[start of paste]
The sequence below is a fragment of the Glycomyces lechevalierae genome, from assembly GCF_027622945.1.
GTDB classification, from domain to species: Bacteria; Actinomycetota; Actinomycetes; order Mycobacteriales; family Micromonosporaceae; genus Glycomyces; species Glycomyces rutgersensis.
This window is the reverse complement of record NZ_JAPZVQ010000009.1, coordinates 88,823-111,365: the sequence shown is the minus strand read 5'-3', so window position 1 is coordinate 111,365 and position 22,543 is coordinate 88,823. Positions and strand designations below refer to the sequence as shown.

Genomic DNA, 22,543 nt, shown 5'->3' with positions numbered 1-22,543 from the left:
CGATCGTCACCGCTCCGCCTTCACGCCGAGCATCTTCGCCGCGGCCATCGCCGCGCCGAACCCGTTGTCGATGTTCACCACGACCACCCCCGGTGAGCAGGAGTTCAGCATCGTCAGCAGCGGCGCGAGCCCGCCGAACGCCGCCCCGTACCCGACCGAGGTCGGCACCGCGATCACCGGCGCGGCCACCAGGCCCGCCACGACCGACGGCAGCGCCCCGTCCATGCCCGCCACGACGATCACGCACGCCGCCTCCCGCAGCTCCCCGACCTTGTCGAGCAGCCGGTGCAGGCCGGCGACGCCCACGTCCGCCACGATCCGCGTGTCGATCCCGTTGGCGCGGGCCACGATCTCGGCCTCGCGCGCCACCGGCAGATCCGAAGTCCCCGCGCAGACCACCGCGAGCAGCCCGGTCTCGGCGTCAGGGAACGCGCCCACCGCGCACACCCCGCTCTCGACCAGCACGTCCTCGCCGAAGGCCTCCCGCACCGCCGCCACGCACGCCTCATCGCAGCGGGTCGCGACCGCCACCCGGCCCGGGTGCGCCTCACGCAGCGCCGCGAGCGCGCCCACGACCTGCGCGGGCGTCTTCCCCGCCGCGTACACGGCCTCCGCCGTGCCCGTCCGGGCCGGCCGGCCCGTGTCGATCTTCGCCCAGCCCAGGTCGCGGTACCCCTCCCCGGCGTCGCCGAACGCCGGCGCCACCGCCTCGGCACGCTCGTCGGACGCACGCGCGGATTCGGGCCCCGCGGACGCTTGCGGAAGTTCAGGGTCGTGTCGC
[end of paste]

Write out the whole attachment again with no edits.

The sequence below is a fragment of the Glycomyces lechevalierae genome, from assembly GCF_027622945.1.
GTDB classification, from domain to species: Bacteria; Actinomycetota; Actinomycetes; order Mycobacteriales; family Micromonosporaceae; genus Glycomyces; species Glycomyces rutgersensis.
This window is the reverse complement of record NZ_JAPZVQ010000009.1, coordinates 88,823-111,365: the sequence shown is the minus strand read 5'-3', so window position 1 is coordinate 111,365 and position 22,543 is coordinate 88,823. Positions and strand designations below refer to the sequence as shown.

Genomic DNA, 22,543 nt, shown 5'->3' with positions numbered 1-22,543 from the left:
CGATCGTCACCGCTCCGCCTTCACGCCGAGCATCTTCGCCGCGGCCATCGCCGCGCCGAACCCGTTGTCGATGTTCACCACGACCACCCCCGGTGAGCAGGAGTTCAGCATCGTCAGCAGCGGCGCGAGCCCGCCGAACGCCGCCCCGTACCCGACCGAGGTCGGCACCGCGATCACCGGCGCGGCCACCAGGCCCGCCACGACCGACGGCAGCGCCCCGTCCATGCCCGCCACGACGATCACGCACGCCGCCTCCCGCAGCTCCCCGACCTTGTCGAGCAGCCGGTGCAGGCCGGCGACGCCCACGTCCGCCACGATCCGCGTGTCGATCCCGTTGGCGCGGGCCACGATCTCGGCCTCGCGCGCCACCGGCAGATCCGAAGTCCCCGCGCAGACCACCGCGAGCAGCCCGGTCTCGGCGTCAGGGAACGCGCCCACCGCGCACACCCCGCTCTCGACCAGCACGTCCTCGCCGAAGGCCTCCCGCACCGCCGCCACGCACGCCTCATCGCAGCGGGTCGCGACCGCCACCCGGCCCGGGTGCGCCTCACGCAGCGCCGCGAGCGCGCCCACGACCTGCGCGGGCGTCTTCCCCGCCGCGTACACGGCCTCCGCCGTGCCCGTCCGGGCCGGCCGGCCCGTGTCGATCTTCGCCCAGCCCAGGTCGCGGTACCCCTCCCCGGCGTCGCCGAACGCCGGCGCCACCGCCTCGGCACGCTCGTCGGACGCACGCGCGGATTCGGGCCCCGCGGACGCTTGCGGAAGTTCAGGGTCGTGTCGC